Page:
Your husband has been taking furtive phone calls from numbers you don’t recognize. You find a statement for a credit card addressed to your wife’s office. You discover the credit report request form you asked your spouse to mail hidden in a sock drawer. These are just a few of the signs that your spouse might be cheating on you – financially.
Leading online credit information provider Equifax recently released research on the money secrets spouses keep from each other. Their survey reveals that nearly 1 in 5 consumers admitted to previously keeping details of a personal loan or credit card debt secret from their partner.
David Lester, a financial coach and the author of I (Heart) Money, is an expert in understanding and helping Canadians deal with their secret debt. He’s slated to host a new television series titled Hidden Debt by the producers of X-Weighted. “We hope to help individuals who are fed up with keeping a secret debt and are ready to come clean and make real and lasting change,” he says.
Why do people hide debt? There are a myriad of reasons, says Lester. “They might have debt from before the relationship began and the topic simply never came up. They might have gambling debts, debt from over-shopping, a business gone south before a relationship, student debt, car and boat loans, and personal loans to friends and family,” he says. “People hide them because they are afraid of the consequences to their relationship when they reveal this debt and how the debt will change the person’s view of them.”
Do you suspect your spouse of hiding debt? Here are a few warning signs.
• You never see bank or credit card statements come to the house.
• You don’t have access to your online accounts.
• They purchase things from stores you don’t see on your bank statements.
• They avoid talking about your financials.
• They refuse to request and share credit reports.
• You’re denied for credit you’ve applied for together.
Do you recognize any of these signs? If so, it’s time to approach your spouse and let them know you want to be more involved in the household finances. Be prepared to meet with resistance, but be firm – you intend to understand how money flows through the household. You might explain to your spouse that you’d like to set some financial goals as a couple.
If your partner has been hiding something, they’ll likely fess up now. The next step is for each of you to request your free credit reports and share them. In fact, all couples in a serious relationship should make it a habit to request and share their credit reports annually to check for accuracy.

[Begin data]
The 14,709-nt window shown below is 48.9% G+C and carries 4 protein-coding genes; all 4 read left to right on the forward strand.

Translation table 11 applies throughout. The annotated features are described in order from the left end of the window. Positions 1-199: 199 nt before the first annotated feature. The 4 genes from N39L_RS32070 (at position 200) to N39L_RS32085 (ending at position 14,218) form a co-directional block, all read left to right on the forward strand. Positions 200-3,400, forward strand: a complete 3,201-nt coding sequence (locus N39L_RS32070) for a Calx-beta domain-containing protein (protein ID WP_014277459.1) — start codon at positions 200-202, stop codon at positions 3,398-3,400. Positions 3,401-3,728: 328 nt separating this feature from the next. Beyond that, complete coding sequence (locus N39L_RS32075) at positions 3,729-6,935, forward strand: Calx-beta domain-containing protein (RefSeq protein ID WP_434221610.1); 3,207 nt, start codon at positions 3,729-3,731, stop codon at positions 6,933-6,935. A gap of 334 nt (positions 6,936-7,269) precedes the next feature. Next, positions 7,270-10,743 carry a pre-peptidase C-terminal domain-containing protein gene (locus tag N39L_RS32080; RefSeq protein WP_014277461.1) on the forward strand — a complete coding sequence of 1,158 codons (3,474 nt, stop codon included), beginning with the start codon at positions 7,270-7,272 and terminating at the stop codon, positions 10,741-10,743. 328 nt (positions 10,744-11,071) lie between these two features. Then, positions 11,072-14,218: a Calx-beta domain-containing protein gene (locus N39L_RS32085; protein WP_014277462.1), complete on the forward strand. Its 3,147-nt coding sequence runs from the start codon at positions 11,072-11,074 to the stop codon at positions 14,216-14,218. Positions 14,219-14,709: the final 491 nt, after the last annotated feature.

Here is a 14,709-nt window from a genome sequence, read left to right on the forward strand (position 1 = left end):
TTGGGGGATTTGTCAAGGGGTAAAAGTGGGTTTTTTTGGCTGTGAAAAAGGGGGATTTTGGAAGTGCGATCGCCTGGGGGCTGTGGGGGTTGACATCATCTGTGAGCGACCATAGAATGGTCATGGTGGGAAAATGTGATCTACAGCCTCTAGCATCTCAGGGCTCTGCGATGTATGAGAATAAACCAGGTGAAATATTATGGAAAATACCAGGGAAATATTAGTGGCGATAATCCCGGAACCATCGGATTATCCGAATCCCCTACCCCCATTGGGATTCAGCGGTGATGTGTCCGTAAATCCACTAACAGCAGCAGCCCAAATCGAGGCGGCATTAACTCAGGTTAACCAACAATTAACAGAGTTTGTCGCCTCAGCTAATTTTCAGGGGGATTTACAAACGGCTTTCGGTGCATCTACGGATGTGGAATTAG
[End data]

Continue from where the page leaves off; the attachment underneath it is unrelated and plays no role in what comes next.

If you’ve discovered your partner has been hiding debt, Lester recommends booking time with a financial advisor or coach to create a realistic plan to repay the debt. Regardless of which partner handles bill paying, both partners should be involved in crunching the numbers monthly.
The financial plan is actually the easier part of the equation to resolve, says Lester.
Tracy Watson, Director of Communications at Money Mentors, has experience counselling couples that have come in together because one of them has recently come clean about a hidden debt. Money Mentors is an Alberta not-for-profit credit counselling organization.
“It becomes a real trust issue,” she says. “These people are keeping something that is a huge part of their relationship secret. Rebuilding that trust is difficult to do.” Watson says often the person being “cheated on” financially may have had suspicions, and if they have, they should talk to their partner right away. “I think if people are suspecting something they should ask those questions in a non-confrontational manner. I think women, especially if they’re not making an income, might be reluctance to press the issue. But you contribute to that household even if you’re not bringing in an income and it’s crucial you have a say in how money is dealt with in the household.”
Can your marriage survive the reveal? Watson says the relationships that make it through this hurdle are characterized by complete and total honesty from that point on. “It’s not really about the amount of debt, it’s about the dishonesty,” says the former debt counseller. “Any further deceit will be disastrous.”